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It seems the plucky Dutch supercar maker has finally run out of luck, as Spyker Cars, builder of some of the most exquisitely-crafted machines on the planet, has formally declared bankruptcy.

A Dutch district court halted a temporary moratorium on payments – equivalent to Chapter 11 bankruptcy protection in the United States – granted on December 2, because the committed bridge funding did not arrive in time to save the company. This puts Spyker and its wholly-owned subsidiaries, Spyker Automobielen and Spyker Events and Branding, into receivership.

Spyker’s precarious financial position has been at least partly caused by its 2010 purchase of Saab, which itself went bust a year later after a last-ditch sale to Chinese carmaker Youngman Lotus was blocked by former owner General Motors. Spyker sued GM for US$3 billion over the matter, but the case was dismissed earlier this year.

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“None of the ambitions we had when we founded Spyker 15 years ago has vanished as a result of today’s events,” said the company’s CEO Victor Muller. “In 2000, we set out to establish a super sports car business from scratch with a global distribution, and we achieved that. Over the years, we undertook some daring ventures that left their marks on the company which in turn contributed to today’s demise.”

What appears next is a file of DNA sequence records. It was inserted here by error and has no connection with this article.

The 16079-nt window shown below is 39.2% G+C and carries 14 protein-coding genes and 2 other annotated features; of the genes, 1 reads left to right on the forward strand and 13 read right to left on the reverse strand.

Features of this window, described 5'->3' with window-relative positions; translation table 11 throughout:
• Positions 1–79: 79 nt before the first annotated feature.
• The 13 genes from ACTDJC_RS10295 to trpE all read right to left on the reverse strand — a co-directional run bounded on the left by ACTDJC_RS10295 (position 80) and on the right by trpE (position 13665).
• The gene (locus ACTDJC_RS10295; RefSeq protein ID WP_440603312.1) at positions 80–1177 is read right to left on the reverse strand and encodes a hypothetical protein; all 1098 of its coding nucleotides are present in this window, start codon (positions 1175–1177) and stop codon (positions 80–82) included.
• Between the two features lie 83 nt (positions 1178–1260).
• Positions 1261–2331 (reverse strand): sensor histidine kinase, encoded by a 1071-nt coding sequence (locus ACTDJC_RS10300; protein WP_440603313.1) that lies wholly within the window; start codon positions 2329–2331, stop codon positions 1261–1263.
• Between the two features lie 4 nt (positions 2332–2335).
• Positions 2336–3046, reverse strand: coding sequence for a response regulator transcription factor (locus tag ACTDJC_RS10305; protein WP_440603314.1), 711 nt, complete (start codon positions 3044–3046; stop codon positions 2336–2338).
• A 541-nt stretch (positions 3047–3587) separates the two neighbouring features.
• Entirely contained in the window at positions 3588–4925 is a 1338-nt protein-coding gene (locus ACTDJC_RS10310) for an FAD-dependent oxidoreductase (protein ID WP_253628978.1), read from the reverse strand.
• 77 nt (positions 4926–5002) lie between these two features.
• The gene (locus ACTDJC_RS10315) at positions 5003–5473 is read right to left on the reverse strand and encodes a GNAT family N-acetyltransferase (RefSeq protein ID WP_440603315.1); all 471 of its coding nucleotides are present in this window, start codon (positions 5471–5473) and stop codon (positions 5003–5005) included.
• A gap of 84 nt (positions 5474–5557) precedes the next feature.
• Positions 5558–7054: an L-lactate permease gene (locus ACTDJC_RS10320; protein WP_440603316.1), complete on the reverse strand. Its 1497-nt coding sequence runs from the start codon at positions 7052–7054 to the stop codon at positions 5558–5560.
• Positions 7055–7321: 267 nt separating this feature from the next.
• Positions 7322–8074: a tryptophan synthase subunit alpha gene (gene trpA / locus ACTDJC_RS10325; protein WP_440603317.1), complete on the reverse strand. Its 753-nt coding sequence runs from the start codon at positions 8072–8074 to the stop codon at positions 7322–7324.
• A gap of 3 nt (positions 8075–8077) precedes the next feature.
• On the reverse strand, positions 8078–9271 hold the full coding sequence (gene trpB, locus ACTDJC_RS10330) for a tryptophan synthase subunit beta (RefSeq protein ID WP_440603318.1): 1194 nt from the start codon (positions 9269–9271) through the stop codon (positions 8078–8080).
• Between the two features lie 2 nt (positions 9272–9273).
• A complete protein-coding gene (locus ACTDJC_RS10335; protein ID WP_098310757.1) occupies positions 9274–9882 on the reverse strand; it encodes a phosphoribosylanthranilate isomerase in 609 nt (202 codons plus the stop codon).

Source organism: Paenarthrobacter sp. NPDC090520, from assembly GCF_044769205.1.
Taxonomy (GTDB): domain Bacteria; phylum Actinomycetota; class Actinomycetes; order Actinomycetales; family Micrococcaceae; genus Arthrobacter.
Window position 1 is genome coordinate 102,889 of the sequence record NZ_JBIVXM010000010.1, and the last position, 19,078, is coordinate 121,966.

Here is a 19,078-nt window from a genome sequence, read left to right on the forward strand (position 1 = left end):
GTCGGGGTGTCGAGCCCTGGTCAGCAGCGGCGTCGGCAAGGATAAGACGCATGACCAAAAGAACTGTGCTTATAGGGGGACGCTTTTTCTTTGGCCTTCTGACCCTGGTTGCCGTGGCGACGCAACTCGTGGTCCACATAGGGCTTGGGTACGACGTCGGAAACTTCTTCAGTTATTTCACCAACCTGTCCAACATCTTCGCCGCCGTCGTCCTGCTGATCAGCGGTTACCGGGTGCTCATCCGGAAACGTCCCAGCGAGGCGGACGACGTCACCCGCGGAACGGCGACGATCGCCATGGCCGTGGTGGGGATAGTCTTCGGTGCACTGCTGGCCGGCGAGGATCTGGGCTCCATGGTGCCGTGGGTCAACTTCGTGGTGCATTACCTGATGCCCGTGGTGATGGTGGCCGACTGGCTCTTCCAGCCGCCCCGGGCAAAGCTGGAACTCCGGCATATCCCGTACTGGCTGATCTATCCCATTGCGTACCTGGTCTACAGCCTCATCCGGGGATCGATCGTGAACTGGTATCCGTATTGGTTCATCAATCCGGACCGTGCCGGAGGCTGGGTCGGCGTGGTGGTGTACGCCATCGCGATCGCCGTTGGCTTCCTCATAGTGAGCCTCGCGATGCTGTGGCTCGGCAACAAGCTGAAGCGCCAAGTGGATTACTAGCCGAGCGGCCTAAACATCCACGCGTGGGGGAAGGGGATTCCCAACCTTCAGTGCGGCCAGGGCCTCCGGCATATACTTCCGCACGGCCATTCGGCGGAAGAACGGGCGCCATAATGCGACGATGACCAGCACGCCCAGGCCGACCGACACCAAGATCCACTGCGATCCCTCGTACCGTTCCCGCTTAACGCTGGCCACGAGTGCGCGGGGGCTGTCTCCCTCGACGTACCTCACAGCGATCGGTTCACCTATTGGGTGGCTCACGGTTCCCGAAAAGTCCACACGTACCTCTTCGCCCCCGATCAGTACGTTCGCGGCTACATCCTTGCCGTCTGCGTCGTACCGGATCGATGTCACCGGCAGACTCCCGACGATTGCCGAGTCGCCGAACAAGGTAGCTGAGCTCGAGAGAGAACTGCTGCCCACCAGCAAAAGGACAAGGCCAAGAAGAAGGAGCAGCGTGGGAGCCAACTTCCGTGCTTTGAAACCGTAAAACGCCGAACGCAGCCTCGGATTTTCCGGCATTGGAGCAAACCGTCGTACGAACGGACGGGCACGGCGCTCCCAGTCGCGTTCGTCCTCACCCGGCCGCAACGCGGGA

“I will relentlessly endeavour to resurrect Spyker as soon as practically possible and, assuming we will be successful, pursue our goal to merge with a high performance electric aircraft manufacturer and develop revolutionary electric Spykers with disruptive sustainable technology.”

We say good luck to Spyker on its ambitious future aspirations, and, as its Latin axiom proclaims, “Nulla tenaci invia est via” – “For the tenacious no road is impassable.”